Theory of Delay of Gratification Applied to Energy Conservation

The theory of delay of gratification describes the act of resisting the impulse to take a reward immediately in the hope of getting a bigger reward in the future.  This theory impacts energy conservation behavior in two main ways:

  • to use existing equipment more efficiently (e.g. turn off lights, use programable thermostats, walk/bike, etc.) and;

  • replace older equipment with new more energy efficient versions (e.g. LED lights, EnergyStar appliances, LEED buildings).

 While newer energy efficient products will save money in the future, they typically cost more than the less energy efficient alternative.  They require consumers to wait a few years before they get their money back in energy cost savings. This period is referred to as the payback period.  While some studies have estimated this period to be as low as 3 years, it is believed by some to be as low as 1 year.  In terms of return on investment (ROI), a 3 -year payback period is equivalent to a 33% ROI and a 1-year payback to a 100% ROI which is many times more than can be gained by investing in stocks or bonds. 

Energy Conservation Approaches Based on Delayed Gratification Theory 

To address the problem associated with delayed gratification, instead of positioning purchases of energy efficient products as a cost, public messaging should position them as investments.  This means that instead of referring to annual energy savings or payback periods, savings should be expressed in terms of ROI.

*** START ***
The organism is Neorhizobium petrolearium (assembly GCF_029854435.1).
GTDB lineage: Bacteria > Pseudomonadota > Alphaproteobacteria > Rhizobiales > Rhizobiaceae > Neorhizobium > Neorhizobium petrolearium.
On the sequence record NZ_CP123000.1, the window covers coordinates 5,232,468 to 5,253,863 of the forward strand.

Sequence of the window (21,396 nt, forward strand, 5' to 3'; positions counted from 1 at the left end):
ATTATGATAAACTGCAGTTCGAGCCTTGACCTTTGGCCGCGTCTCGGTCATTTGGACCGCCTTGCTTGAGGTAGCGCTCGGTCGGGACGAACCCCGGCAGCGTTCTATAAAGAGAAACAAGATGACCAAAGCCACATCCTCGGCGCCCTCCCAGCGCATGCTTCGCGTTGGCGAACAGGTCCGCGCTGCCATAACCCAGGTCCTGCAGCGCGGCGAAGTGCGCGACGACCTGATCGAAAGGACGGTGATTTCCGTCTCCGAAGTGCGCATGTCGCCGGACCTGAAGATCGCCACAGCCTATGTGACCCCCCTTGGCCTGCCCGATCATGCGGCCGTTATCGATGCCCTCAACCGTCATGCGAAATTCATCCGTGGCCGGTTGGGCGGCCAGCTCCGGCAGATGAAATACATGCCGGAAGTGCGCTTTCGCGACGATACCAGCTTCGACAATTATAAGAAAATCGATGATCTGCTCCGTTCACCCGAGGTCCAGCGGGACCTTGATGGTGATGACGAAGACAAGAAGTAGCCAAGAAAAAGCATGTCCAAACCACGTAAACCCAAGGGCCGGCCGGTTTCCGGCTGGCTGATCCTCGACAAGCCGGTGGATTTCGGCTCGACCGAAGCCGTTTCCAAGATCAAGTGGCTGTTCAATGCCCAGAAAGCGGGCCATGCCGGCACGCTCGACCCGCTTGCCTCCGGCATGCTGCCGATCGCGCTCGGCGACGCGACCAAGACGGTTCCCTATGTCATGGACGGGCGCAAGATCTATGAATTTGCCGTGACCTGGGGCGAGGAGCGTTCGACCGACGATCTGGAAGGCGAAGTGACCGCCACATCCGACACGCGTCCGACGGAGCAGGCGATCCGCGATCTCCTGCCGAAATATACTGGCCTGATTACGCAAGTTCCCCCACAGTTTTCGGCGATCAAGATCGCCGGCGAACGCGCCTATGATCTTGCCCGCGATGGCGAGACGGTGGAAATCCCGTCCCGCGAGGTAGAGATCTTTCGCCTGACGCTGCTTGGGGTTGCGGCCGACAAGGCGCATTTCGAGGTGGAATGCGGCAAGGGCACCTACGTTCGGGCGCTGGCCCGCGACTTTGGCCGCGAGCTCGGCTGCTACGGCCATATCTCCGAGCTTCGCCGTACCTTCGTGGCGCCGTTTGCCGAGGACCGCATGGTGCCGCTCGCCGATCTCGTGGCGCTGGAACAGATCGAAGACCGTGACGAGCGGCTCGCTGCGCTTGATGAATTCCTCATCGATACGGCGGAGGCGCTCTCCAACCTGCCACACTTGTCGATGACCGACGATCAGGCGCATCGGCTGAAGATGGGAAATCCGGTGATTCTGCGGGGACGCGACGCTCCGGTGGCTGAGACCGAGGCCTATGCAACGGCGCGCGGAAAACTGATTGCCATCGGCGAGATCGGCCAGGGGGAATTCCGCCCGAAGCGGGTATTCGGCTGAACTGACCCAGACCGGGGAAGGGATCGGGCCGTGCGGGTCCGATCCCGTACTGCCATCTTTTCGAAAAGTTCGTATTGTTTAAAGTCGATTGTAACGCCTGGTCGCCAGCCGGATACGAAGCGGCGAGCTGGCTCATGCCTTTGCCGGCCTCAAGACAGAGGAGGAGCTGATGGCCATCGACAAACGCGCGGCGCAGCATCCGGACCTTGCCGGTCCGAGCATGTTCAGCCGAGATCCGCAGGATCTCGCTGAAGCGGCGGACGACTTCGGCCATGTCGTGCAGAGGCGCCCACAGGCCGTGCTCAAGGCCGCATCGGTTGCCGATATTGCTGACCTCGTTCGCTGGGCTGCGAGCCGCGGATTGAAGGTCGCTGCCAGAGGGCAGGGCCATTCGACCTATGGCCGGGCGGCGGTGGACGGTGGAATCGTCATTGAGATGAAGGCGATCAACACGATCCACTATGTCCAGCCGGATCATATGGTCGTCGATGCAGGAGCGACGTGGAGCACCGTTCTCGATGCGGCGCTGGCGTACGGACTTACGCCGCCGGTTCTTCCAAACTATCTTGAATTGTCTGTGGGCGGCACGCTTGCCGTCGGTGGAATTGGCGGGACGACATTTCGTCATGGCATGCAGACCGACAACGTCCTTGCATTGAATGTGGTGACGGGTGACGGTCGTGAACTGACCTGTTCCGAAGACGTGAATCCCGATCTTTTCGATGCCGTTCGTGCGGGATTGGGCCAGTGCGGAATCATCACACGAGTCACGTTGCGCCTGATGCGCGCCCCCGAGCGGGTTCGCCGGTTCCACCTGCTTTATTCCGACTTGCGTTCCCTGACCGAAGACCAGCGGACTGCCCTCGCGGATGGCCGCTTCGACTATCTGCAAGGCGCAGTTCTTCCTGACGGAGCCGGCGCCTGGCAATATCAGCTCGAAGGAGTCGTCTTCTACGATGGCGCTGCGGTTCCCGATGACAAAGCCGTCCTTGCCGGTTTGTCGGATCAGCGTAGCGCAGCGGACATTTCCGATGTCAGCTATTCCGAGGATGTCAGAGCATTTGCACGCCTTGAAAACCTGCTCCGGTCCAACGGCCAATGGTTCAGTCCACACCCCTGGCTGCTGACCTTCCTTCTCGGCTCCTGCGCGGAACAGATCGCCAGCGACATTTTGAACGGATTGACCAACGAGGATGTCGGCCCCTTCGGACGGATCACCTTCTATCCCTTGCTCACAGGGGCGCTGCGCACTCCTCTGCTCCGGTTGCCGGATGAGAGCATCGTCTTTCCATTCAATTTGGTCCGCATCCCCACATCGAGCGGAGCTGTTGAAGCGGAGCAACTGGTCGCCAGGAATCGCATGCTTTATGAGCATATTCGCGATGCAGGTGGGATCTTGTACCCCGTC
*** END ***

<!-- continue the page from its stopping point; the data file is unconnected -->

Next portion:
An example of this type of messaging has been used to compare the relative risk/return of energy efficiency in commercial buildings (low risk and hi return) with other investments such as government bonds (low risk & low return), equity in large companies (medium risk and medium return) and small companies (high risk and potentially high returns).   The results are illustrated in Figure 1.


Figure 1: Relative Returns and Risks of Energy Efficiency Investments

Source: Love, Peter.  Fundamentals of Energy Efficiency (2018), p. 25 (adapted from Ehrardt-Martinez and Laitner (2008).  “The Size of the US Energy Efficiency Market: Generating a More Complete Picture”.  American Council for an Energy-Efficient Economy (ACEEE), Washington, DC.)

Another approach to address delayed gratification is to offer some form of visible recognition when someone buys an energy efficient product.  This could be in the form of a sticker (such as used when people give blood), lapel pin, certificate suitable for framing or a plaque for an entire house (as is done for LEED certified buildings).


Based on the research undertaken for this paper, it is clear that there is a large opportunity to apply social psychology theories to identify better ways to encourage more Canadians to conserve energy.  After spending most of my career on energy policy, reading relevant papers and attending key conferences, it is surprising how little recent research there has been in this area.  The main annual conference where these topics should be discussed (Behavior, Energy and Climate Change) seems more focused on identifying and reviewing best practices.  Most of the references on this topic in one of the most recent and well-respected textbooks on environmental psychology by Robert Gifford are almost all 20-30 years old.  This is very fertile ground for further research.